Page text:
When we think of the orange butterfly of the Meadowlands, naturally we first consider butterfly royalty, the Monarch. However, there is another butterfly that exhibits the orange hue, this one much smaller in stature but no less splendid. Sometimes overlooked by summer butterfly lovers that visit the Meadowlands, It is the tiny yet regal Pearl Crescent butterfly, a butterfly that should not be overlooked.
This small to medium-sized butterfly (1-1/4 to 1-1/2 inch wingspan) is overall orange with brown markings, but is highly variable depending on its geographical location. The Pearl Crescent prefers woodland edges, roadsides, and open fields, and can be found all over the Meadowlands region.
My favorite place to look for this delightful little butterfly is “Jill’s Garden” at DeKorte Park . Although the Pearl Crescent can be found nectaring on many different plants, they can usually can be seen on the yellow flowers of Coreopsis , Rudbeckia and Goldenrod , maybe because these great nectar sources also provide good camouflage.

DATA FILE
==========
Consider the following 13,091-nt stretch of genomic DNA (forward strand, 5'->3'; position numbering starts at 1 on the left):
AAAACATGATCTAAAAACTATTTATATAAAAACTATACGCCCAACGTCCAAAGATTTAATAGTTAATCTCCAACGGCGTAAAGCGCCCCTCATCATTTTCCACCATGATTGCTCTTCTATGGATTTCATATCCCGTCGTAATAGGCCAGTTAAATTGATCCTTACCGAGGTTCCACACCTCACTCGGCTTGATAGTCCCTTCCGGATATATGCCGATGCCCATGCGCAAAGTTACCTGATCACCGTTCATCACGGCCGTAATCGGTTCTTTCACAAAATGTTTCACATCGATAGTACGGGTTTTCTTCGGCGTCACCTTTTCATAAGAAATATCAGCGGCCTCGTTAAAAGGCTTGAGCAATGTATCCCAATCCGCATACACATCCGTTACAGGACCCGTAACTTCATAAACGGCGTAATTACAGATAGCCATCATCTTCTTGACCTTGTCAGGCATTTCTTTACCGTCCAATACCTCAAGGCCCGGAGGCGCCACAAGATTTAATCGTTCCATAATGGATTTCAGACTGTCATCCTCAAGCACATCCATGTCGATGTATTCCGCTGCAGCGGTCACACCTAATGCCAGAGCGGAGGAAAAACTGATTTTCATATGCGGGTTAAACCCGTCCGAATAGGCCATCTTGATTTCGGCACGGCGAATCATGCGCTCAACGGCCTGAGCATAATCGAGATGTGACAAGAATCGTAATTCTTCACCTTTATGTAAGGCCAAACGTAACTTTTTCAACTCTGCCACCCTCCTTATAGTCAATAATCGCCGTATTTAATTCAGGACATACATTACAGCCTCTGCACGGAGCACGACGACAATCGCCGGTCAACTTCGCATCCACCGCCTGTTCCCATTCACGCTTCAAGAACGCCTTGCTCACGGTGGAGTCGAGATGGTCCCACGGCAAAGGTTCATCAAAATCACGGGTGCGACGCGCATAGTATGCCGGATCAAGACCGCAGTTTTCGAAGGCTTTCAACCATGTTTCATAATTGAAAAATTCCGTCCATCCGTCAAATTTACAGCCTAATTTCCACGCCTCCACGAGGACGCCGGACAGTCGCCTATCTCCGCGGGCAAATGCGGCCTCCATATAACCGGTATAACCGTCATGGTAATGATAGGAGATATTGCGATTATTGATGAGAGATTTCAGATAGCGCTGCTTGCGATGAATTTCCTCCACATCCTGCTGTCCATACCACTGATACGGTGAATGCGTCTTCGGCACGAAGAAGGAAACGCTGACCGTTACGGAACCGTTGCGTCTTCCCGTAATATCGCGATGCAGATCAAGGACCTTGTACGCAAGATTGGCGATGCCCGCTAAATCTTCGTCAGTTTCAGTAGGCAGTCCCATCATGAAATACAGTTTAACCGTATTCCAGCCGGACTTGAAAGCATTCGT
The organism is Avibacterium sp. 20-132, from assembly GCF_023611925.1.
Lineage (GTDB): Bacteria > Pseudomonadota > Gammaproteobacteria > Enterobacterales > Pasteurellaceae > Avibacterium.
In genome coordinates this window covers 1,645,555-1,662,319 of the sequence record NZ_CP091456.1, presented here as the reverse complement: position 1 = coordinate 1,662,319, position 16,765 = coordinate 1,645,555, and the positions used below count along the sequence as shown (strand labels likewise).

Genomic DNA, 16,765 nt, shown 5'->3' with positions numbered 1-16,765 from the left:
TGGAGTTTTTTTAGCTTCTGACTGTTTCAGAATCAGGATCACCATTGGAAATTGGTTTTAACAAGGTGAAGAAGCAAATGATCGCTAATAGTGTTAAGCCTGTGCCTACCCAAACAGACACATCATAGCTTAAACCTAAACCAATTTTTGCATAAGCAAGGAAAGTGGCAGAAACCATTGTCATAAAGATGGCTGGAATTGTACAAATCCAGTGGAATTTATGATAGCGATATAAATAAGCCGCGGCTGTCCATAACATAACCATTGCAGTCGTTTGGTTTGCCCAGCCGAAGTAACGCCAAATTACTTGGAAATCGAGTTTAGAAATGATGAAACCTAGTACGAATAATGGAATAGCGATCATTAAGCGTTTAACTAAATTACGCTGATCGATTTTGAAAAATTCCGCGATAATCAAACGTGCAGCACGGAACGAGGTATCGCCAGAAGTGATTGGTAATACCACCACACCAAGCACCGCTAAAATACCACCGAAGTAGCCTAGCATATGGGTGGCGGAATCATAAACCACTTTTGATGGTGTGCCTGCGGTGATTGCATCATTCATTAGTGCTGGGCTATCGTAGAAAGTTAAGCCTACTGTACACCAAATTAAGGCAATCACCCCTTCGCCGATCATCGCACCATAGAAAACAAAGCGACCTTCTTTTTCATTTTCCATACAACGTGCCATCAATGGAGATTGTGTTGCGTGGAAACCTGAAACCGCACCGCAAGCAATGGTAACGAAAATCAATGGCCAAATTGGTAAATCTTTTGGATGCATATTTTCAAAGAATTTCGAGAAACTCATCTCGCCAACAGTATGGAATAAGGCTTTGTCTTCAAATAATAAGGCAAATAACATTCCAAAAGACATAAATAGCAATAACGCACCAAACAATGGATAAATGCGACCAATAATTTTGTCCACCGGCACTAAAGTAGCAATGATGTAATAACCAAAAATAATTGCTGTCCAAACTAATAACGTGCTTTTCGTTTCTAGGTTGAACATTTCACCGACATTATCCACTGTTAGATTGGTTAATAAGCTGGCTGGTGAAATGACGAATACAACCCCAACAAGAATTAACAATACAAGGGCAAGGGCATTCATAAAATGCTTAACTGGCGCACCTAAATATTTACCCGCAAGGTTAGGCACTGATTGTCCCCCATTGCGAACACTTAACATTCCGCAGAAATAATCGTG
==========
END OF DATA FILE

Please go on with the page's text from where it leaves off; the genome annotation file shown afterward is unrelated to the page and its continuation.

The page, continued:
Pearl Crescents have two broods. The first brood is found from early May through early July. A second brood is present in August through mid-September. And their host plant is the asters!
Pearl Crescent females will deposit their eggs on the leaves of many aster species including New England Asters, Calico Aster ,Whorled Aster, Smooth Aster ,Purple-stemmed Aster and more, so add some to your home butterfly garden to give this little guy a helping hand.
You can also attract Pearl Crescents to a “Butterfly Puddler,” which is basically a wet spot on the ground or in an old bird bath top where they can get a drink and some minerals .
There are many diverse, smaller species of butterflies in our Meadowlands. The Pearl Crescent is just one of many, so keep a close eye out for this wonderful little petite butterfly the next time you are exploring the trails and gardens of the Meadowlands .
How to create a Butterfly Puddler https://vimeo.com/61204533